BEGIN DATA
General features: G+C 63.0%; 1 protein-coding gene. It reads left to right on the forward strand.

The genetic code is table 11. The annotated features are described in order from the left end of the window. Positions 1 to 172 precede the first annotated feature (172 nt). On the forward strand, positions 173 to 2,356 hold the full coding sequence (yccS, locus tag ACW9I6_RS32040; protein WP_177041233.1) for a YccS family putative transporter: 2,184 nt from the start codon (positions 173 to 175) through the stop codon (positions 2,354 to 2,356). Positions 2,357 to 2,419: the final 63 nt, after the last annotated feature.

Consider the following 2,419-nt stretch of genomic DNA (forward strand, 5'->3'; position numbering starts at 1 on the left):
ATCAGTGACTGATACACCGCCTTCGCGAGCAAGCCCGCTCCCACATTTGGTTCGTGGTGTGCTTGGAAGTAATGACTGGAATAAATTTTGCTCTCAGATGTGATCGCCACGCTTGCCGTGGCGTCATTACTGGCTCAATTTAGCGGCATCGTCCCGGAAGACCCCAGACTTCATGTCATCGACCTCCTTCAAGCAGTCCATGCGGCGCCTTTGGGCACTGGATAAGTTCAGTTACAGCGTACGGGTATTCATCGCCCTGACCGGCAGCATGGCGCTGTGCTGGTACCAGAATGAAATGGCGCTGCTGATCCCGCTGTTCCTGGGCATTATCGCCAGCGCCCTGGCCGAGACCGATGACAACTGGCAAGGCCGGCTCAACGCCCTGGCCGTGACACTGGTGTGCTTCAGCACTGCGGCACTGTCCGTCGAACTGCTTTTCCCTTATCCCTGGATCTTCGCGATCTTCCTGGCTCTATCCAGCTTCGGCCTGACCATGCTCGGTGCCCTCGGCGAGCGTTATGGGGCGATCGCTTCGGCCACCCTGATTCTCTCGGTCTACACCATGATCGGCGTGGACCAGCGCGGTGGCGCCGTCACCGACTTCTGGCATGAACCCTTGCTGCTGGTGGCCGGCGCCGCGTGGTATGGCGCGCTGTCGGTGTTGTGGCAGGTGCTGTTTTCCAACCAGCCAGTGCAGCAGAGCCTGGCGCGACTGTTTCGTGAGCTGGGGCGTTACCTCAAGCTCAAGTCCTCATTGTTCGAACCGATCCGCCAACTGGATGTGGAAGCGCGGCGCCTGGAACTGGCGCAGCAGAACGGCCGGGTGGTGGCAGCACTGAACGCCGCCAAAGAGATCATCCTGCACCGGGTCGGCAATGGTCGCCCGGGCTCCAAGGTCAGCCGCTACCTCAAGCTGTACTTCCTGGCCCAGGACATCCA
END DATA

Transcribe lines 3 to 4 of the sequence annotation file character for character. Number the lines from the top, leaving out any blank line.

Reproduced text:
Consider the following 2,419-nt stretch of genomic DNA (forward strand, 5'->3'; position numbering starts at 1 on the left):
ATCAGTGACTGATACACCGCCTTCGCGAGCAAGCCCGCTCCCACATTTGGTTCGTGGTGTGCTTGGAAGTAATGACTGGAATAAATTTTGCTCTCAGATGTGATCGCCACGCTTGCCGTGGCGTCATTACTGGCTCAATTTAGCGGCATCGTCCCGGAAGACCCCAGACTTCATGTCATCGACCTCCTTCAAGCAGTCCATGCGGCGCCTTTGGGCACTGGATAAGTTCAGTTACAGCGTACGGGTATTCATCGCCCTGACCGGCAGCATGGCGCTGTGCTGGTACCAGAATGAAATGGCGCTGCTGATCCCGCTGTTCCTGGGCATTATCGCCAGCGCCCTGGCCGAGACCGATGACAACTGGCAAGGCCGGCTCAACGCCCTGGCCGTGACACTGGTGTGCTTCAGCACTGCGGCACTGTCCGTCGAACTGCTTTTCCCTTATCCCTGGATCTTCGCGATCTTCCTGGCTCTATCCAGCTTCGGCCTGACCATGCTCGGTGCCCTCGGCGAGCGTTATGGGGCGATCGCTTCGGCCACCCTGATTCTCTCGGTCTACACCATGATCGGCGTGGACCAGCGCGGTGGCGCCGTCACCGACTTCTGGCATGAACCCTTGCTGCTGGTGGCCGGCGCCGCGTGGTATGGCGCGCTGTCGGTGTTGTGGCAGGTGCTGTTTTCCAACCAGCCAGTGCAGCAGAGCCTGGCGCGACTGTTTCGTGAGCTGGGGCGTTACCTCAAGCTCAAGTCCTCATTGTTCGAACCGATCCGCCAACTGGATGTGGAAGCGCGGCGCCTGGAACTGGCGCAGCAGAACGGCCGGGTGGTGGCAGCACTGAACGCCGCCAAAGAGATCATCCTGCACCGGGTCGGCAATGGTCGCCCGGGCTCCAAGGTCAGCCGCTACCTCAAGCTGTACTTCCTGGCCCAGGACATCCA